TL;DR: 28 Product Backlog and Refinement Anti-Patterns
Scrum is a practical framework to build products, provided you identified in advance what to build. But even after a successful product discovery phase, you may struggle to make the right thing in the right way if your product backlog is not up to the job. Garbage in, garbage out – as the saying goes.
The following article points at 28 of the most common product backlog anti-patterns – including the product backlog refinement process – that limit your Scrum team’s success.
TL;DR: How to Make Agile Work in Fast-Growing Startups
From 2010 to 2017, I was working several years in three Berlin-based, fast-growing startups in my capacity as Scrum Master, agile coach, and Product Owner. These are my lessons learned on how to make ‘agile’ work in a fast-growing startup, and what anti-patterns to avoid at all costs.
Do you remember the good old days when the organization started with its first Scrum team? And the new engineering kid on the block was “merely” supposed to deliver a potentially shippable product increment at the end of a sprint?
The first team was to sound the bell for the upcoming change towards a learning organization. Little did we know back then about the challenges along that route. When teams 2, 3 and 4 joined, shipping a product increment at the end of a sprint became first complicated, and then complex.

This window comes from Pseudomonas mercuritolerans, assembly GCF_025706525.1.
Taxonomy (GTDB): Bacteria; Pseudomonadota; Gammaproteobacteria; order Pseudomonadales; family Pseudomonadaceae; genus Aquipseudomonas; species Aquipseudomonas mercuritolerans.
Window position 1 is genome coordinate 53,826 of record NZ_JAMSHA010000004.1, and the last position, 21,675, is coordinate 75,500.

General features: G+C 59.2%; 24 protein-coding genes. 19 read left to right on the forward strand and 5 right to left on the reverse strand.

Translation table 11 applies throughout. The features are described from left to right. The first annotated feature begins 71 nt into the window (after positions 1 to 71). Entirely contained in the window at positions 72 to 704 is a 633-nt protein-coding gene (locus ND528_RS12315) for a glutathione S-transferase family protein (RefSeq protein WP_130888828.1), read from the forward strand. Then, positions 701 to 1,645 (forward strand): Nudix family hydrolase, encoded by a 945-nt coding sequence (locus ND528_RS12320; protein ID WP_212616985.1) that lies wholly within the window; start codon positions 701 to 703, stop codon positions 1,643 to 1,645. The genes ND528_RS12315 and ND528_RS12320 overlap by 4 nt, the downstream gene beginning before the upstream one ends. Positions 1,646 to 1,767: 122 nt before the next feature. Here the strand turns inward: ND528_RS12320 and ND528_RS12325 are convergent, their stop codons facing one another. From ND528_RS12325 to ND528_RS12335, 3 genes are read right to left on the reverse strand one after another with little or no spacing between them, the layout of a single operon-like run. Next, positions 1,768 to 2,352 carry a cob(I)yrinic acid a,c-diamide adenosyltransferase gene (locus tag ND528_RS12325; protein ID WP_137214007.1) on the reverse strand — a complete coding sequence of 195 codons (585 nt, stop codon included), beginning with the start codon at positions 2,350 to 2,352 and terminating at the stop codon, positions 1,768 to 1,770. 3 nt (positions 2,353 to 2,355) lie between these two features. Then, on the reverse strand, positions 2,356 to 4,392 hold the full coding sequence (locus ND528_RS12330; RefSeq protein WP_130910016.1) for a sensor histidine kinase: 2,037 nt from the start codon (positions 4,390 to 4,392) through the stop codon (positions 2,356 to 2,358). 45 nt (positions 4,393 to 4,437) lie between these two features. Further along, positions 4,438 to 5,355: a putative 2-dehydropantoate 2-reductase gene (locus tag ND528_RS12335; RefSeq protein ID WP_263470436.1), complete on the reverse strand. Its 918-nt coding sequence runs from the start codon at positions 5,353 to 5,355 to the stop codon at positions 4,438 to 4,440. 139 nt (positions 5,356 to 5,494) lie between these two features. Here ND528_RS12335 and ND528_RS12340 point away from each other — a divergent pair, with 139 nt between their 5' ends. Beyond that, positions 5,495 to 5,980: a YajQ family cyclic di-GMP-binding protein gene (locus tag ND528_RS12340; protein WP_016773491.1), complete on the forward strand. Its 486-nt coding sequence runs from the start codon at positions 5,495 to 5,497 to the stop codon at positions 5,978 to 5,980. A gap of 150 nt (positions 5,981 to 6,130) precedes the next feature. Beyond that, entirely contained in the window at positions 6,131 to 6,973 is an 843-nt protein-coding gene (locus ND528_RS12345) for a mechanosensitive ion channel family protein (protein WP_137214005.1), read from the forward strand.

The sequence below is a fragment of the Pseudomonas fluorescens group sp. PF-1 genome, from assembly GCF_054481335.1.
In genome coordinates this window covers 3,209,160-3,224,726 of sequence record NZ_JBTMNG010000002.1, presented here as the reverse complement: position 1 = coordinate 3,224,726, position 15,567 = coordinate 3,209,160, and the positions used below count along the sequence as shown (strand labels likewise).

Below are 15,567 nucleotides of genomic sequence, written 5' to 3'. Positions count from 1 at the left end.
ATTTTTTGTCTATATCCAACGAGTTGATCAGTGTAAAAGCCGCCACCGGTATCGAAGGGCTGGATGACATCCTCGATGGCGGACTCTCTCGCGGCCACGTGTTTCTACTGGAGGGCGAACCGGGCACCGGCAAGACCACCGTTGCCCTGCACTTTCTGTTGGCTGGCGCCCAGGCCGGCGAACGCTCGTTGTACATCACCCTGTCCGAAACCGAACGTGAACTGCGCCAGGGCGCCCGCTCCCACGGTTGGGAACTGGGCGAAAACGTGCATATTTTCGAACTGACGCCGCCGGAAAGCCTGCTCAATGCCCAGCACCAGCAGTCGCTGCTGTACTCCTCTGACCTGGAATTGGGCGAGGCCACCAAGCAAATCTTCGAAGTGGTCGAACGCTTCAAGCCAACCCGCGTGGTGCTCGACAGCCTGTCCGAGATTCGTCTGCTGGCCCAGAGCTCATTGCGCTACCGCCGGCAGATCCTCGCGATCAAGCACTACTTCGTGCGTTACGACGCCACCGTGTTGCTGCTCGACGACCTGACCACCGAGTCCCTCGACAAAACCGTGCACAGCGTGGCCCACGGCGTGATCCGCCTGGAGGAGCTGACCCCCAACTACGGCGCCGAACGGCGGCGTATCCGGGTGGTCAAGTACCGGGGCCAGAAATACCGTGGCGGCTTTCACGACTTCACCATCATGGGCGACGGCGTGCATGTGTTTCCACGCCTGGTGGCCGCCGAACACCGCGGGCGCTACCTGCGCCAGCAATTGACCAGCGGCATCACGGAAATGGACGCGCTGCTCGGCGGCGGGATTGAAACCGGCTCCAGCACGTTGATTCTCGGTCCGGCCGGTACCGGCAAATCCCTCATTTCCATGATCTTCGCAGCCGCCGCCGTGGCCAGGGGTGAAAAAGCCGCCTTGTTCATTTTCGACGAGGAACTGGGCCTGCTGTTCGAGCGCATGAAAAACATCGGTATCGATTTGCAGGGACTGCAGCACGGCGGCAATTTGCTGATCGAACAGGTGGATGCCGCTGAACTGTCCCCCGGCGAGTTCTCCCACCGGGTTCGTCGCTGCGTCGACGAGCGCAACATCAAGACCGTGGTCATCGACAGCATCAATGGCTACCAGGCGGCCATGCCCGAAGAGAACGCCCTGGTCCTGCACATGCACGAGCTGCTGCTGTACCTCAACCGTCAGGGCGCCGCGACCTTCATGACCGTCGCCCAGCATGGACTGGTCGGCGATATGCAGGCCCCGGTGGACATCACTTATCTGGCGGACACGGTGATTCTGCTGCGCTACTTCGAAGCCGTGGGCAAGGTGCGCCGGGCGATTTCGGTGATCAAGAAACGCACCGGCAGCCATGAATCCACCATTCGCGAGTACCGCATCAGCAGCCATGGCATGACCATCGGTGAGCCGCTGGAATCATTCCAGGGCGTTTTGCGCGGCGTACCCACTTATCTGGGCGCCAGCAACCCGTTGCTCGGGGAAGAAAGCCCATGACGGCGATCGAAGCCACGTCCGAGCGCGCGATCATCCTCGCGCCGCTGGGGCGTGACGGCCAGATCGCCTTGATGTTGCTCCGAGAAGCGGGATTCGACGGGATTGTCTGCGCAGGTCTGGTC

It turns out that becoming agile does not only required to create (Scrum) teams. Reaping the full benefits of becoming agile, of becoming a learning organization built around software also requires changing engineering practices. Nowadays, it is all about continuous value delivery.
Happy New Year! 2016 was a very rewarding year of blogging in general and curating the ‘Food for Agile Thought’ newsletter in particular. Therefore, it is an easy decision to spend more time in 2017 on helping you to excel as an agile practitioner.
Age of Product’s roadmap 2017 is all about creating more ebooks, webinars and an online course to help you identify the right position as a Scrum Master or Product Owner. Additionally, I will also continue the ‘Agile Transition’ series on how to get started with an agile transition.
Suitable agile metrics reflect either a team’s progress in becoming agile or your organization’s progress in becoming a learning organization.
At the team level, qualitative agile metrics typically work better than quantitative metrics. At the organizational level, this is reversed: quantitative agile metrics provide better insights than qualitative ones.